ಬಾಳೆಹಣ್ಣು ಅಜ್ಜಿ – Balehannu Ajji

About ten years ago, an old woman I lovingly called Ajji, brought the sweetest bananas to our doorstep every day. We conversed every morning while she rested for a couple of minutes at our front yard. She told me about her hour-long bus journey from her village to the city and all the interesting characters she came across, the breakfast her daughter-in-law made and her grandson’s everyday mischief.

She commented on local politics and developments gossiped about in her community, and with the most sincere admiration, she would appreciate them or with the most innocent shock she would dismiss the facts.

After I moved to a big city, bananas were never a part of my diet, probably because the idea of buying bananas from a store didn’t sit well or that I had gotten accustomed to other, more trendier snacks. The only time I would use them is to make my weekly banana bread because it was a good on-the-shelf snack . Toasted with a little bit of butter or microwaved till soft and fluffy, it was my favorite evening snack with a hot cup of tea.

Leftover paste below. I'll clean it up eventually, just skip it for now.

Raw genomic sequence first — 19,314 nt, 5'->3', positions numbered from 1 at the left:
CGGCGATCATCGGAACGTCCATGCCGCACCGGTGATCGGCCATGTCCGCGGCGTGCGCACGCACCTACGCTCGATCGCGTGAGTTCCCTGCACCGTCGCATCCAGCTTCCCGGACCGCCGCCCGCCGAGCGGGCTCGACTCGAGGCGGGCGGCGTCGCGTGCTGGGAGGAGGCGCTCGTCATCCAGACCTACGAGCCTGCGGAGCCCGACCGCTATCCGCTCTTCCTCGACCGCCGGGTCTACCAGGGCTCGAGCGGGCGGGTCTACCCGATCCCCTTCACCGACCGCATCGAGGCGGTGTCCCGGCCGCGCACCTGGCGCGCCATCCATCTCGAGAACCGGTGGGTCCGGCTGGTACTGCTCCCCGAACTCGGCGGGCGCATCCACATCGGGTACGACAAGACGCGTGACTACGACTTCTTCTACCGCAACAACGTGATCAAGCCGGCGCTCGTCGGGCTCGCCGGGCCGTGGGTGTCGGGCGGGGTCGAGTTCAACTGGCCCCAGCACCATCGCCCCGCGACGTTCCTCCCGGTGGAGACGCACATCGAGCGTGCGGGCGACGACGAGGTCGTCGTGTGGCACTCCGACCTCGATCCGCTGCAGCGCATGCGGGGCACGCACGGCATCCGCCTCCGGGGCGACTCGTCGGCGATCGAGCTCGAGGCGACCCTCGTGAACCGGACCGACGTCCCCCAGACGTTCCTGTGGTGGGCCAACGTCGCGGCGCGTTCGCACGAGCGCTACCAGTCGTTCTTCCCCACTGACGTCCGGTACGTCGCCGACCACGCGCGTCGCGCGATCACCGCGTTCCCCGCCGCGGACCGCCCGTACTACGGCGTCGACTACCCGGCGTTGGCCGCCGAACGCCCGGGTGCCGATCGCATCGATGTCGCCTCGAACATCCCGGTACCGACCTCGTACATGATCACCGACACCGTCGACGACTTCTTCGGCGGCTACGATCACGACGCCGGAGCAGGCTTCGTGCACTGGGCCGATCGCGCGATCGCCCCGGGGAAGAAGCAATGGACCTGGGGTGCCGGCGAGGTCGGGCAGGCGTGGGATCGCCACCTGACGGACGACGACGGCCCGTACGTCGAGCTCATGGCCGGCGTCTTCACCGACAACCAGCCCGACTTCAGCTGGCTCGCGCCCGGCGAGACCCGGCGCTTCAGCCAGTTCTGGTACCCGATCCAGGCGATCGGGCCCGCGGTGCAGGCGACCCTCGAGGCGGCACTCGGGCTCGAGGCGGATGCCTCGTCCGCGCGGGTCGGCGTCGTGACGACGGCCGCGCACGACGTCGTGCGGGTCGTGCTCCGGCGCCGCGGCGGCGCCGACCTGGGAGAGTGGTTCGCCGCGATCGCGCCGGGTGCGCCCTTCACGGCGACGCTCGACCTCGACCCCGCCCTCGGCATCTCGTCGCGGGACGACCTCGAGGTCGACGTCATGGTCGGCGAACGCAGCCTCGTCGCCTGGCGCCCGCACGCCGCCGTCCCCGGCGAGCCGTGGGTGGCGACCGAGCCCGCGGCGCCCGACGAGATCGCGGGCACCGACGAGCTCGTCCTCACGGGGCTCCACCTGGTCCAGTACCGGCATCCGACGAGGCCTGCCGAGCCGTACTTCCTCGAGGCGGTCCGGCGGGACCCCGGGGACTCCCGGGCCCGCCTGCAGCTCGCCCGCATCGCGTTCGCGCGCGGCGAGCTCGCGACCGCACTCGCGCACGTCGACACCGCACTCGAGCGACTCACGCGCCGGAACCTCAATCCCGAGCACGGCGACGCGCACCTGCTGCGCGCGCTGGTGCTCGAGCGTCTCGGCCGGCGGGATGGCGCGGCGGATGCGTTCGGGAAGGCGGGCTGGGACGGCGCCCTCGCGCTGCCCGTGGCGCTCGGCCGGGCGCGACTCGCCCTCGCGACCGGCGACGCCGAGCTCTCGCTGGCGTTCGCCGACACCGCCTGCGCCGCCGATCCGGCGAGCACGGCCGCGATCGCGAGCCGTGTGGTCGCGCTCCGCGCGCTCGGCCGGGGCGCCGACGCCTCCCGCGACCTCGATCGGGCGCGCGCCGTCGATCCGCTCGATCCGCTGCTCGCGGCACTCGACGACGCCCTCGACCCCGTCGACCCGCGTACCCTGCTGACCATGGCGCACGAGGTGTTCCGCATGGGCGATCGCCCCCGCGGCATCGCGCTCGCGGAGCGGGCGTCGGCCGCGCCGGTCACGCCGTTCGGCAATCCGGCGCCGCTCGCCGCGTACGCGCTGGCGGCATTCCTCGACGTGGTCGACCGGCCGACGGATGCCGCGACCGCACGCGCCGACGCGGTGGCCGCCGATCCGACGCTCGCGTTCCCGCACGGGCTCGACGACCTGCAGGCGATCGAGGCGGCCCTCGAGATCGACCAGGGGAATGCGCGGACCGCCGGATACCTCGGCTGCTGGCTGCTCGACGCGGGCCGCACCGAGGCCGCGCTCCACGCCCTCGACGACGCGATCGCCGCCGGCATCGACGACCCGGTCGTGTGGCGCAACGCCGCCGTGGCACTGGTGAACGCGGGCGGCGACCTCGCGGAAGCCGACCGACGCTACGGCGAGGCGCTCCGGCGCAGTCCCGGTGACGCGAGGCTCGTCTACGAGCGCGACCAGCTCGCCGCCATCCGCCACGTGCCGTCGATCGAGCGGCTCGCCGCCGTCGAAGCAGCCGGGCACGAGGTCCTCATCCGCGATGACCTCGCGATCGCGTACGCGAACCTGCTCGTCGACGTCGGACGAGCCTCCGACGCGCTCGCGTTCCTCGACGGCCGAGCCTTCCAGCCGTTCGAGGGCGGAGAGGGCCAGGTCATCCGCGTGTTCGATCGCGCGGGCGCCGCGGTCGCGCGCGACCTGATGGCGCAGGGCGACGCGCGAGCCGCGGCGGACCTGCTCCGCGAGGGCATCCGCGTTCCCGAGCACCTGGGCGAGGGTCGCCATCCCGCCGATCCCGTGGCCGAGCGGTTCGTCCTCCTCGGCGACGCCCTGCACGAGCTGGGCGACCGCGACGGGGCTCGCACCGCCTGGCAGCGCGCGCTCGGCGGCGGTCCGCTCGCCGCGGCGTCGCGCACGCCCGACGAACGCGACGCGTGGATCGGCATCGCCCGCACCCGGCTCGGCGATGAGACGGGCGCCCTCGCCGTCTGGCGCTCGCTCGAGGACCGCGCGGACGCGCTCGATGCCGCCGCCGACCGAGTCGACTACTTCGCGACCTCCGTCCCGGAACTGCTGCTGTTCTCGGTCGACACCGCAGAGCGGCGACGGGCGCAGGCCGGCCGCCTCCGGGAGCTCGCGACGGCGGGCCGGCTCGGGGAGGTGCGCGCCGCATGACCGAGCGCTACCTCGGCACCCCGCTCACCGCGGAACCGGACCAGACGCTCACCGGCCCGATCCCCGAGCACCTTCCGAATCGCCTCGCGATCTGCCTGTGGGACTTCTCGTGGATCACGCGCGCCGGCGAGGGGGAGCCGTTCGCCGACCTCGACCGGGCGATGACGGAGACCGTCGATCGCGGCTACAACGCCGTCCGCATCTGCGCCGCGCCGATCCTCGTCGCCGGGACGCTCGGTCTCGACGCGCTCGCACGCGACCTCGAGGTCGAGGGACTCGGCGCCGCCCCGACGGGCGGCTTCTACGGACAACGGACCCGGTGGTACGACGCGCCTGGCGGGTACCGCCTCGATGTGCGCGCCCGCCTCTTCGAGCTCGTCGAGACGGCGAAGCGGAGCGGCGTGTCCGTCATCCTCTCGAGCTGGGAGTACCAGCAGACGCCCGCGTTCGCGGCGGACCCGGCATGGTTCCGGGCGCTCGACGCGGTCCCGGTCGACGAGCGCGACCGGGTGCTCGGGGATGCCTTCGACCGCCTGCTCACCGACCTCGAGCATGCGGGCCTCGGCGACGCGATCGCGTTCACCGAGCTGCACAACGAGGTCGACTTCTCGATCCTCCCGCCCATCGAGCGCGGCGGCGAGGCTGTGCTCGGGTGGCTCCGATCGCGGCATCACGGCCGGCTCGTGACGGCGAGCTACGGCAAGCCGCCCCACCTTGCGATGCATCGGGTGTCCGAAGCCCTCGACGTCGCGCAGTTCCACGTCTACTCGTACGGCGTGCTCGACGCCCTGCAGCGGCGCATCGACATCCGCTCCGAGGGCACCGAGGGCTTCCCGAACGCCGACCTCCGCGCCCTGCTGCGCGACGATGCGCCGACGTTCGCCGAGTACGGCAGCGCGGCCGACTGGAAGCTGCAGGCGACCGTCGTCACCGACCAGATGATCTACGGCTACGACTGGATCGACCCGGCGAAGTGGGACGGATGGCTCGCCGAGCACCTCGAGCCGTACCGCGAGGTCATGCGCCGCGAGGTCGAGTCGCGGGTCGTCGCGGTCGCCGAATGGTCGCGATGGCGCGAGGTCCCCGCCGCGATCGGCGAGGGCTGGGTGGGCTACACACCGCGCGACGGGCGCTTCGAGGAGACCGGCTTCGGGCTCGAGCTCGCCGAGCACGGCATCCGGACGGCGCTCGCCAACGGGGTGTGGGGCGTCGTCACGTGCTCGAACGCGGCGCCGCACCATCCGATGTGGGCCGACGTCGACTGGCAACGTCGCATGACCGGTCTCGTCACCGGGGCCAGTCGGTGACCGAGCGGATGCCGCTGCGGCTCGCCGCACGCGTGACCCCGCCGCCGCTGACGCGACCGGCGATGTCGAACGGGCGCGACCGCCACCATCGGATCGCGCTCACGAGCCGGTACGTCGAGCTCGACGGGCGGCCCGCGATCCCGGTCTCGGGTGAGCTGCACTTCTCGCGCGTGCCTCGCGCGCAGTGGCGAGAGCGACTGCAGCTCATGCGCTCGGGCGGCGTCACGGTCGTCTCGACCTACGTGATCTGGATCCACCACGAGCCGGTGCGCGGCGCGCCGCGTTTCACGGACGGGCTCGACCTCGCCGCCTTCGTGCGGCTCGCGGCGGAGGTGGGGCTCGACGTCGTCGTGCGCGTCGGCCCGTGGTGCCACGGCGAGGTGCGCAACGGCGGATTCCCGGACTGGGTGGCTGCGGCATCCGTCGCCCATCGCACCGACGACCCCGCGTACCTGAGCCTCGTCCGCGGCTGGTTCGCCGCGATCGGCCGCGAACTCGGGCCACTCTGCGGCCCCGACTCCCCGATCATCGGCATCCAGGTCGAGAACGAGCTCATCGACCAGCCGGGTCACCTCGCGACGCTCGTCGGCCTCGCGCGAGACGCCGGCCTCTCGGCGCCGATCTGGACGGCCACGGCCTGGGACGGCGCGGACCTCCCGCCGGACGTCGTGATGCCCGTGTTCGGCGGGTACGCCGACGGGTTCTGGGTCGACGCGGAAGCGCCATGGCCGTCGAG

In fact, my best memories with banana bread involve hot cardamom or ginger tea, toasted bread, views of cascading blue skies and Bangalore’s brilliant weather throughout the year. This city is now home, and as I start to build new memories, I realize no one can take Ajji’s spot. No  one, with a hundred wrinkles narrating various adventures, can still have so much innocence that she would glare into the camera’s lens wondering how a small peephole can capture her image.

I learnt that she passed away a few months ago. I wish I was there to pay my respects and thank her for showing me what humility is.

Paying homage to this beautiful lady, I created this dessert. A chia seed pudding topped with a Rasayana (a salad of banana, shredded coconut, sugar or jaggery and cardamom) ice cream and banana bonbons.

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